We’ve completed the major portion of our simulation code, and wanted to share some results and go over interpretation. We’ve attempted to develop metrics that capture the major advantages and risks of adjusting the A & fee parameters, and would love to hear your feedback/suggestions. Code: https://github.com/nagakingg/CurveSim
The code takes price and volume time series as inputs and simulates optimal arbitrageurs trading against a Curve pool over time. Here, we’ve used volume-weighted averaged prices across major CEXs and DEXs for the last 2 months at 30 minute intervals. 30 minute data provided approximately the same results as 5 minute data.
At each timestamp, the arbitrageur determines the set of trades (up to 1 trade per pair) that minimizes the squared error between the external market price and the resultant pool price after their trade. Following the StableSwap white paper, trade sizes are limited by the market volume for each coin pair at each time point. To approximate realistic market conditions, we initiate the pool with the current (actual) pool size, and use the “vol_mult” argument to limit trade volume based on the expected proportion of market volume that goes through Curve (e.g., monthly pool volume / monthly price feed volume). For each simulation, the pool begins fully balanced.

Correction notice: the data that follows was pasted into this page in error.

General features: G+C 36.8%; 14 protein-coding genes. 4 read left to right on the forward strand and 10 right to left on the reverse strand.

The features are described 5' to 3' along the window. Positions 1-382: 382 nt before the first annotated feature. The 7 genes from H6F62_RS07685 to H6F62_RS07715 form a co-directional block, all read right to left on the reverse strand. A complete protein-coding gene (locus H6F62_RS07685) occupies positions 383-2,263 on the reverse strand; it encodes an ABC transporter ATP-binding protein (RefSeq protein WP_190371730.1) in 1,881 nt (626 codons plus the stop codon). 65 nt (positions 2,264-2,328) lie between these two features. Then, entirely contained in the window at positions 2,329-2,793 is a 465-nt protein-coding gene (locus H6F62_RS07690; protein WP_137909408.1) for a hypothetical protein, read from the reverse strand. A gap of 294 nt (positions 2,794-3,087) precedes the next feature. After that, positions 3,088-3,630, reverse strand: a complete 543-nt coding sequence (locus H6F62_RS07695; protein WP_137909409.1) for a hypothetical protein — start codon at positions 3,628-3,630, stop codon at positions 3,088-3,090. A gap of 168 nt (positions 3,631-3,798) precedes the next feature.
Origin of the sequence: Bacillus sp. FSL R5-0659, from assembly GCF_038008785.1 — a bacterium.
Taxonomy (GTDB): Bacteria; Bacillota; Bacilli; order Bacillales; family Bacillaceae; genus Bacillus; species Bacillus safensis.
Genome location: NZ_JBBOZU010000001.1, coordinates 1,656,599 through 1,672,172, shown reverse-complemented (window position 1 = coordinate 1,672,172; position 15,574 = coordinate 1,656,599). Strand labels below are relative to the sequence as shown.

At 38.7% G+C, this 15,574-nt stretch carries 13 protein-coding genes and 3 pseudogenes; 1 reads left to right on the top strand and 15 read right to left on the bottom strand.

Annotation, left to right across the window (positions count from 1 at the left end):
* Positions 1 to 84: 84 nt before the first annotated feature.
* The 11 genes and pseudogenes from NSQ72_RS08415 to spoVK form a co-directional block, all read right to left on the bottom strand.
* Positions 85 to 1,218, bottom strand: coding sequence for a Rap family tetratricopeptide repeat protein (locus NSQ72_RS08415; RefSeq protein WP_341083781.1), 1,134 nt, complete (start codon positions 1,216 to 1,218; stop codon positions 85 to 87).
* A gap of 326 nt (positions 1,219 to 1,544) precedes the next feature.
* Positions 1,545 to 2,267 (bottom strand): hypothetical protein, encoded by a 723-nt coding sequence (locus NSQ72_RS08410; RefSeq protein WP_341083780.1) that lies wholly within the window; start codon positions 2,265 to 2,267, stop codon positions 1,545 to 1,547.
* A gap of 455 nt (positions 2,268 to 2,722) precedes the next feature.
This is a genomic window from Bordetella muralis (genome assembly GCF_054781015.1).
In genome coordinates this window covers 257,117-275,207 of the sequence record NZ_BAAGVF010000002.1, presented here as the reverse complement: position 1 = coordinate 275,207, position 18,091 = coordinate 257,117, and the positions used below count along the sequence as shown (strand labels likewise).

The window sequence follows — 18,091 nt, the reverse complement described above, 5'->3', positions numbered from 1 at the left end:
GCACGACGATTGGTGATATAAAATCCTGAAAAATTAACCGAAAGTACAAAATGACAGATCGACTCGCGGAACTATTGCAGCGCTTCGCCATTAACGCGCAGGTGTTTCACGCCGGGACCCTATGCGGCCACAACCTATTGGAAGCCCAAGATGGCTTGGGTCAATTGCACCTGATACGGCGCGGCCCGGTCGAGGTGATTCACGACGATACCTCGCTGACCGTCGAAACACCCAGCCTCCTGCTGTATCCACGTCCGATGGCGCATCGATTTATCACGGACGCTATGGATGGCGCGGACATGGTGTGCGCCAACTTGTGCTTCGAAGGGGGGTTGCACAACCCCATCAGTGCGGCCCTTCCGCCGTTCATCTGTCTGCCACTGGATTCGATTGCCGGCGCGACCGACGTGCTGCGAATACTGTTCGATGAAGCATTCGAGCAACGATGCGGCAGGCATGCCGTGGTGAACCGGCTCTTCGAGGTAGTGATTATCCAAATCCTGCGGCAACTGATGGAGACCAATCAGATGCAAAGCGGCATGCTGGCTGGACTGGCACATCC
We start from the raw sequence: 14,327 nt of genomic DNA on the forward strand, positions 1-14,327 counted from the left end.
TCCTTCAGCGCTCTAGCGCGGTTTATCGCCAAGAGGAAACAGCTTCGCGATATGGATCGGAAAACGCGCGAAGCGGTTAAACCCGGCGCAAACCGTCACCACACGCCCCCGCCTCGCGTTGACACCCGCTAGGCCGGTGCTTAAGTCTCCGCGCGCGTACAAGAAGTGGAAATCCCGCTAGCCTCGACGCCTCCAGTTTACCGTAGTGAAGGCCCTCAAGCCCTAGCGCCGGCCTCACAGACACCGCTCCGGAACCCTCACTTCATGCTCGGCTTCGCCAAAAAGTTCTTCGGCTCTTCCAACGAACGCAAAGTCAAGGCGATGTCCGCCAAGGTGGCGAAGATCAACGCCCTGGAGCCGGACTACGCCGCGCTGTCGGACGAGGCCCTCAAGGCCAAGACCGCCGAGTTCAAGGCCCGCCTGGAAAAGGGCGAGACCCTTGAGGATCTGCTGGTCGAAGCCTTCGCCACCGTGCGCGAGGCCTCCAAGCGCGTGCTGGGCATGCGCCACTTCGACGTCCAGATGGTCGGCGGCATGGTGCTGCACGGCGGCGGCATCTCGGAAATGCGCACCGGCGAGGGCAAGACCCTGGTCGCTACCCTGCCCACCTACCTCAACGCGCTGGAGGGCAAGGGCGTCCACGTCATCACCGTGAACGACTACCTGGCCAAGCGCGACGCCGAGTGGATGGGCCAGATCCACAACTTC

Metrics and Results
To illustrate the metrics used, it is best to look at some results and describe them. We present results for 3pool and explain the metrics below, focusing first only on the A parameter, with fees fixed at 0.04%.
Fig. 1, summary results:
Fig. 2, detailed results:
Annualized returns are estimated using the mean log returns (i.e., ln(pool_value(t)) - ln(pool_value(t-1)), in dollars, for each time stamp), which are then annualized and exponentiated to give an estimate of the annual exponential trend. Notably, results tend to be in a similar range, but slightly lower, than actual returns, which makes sense given that the simulations don’t include “random” non-arbitrage trades.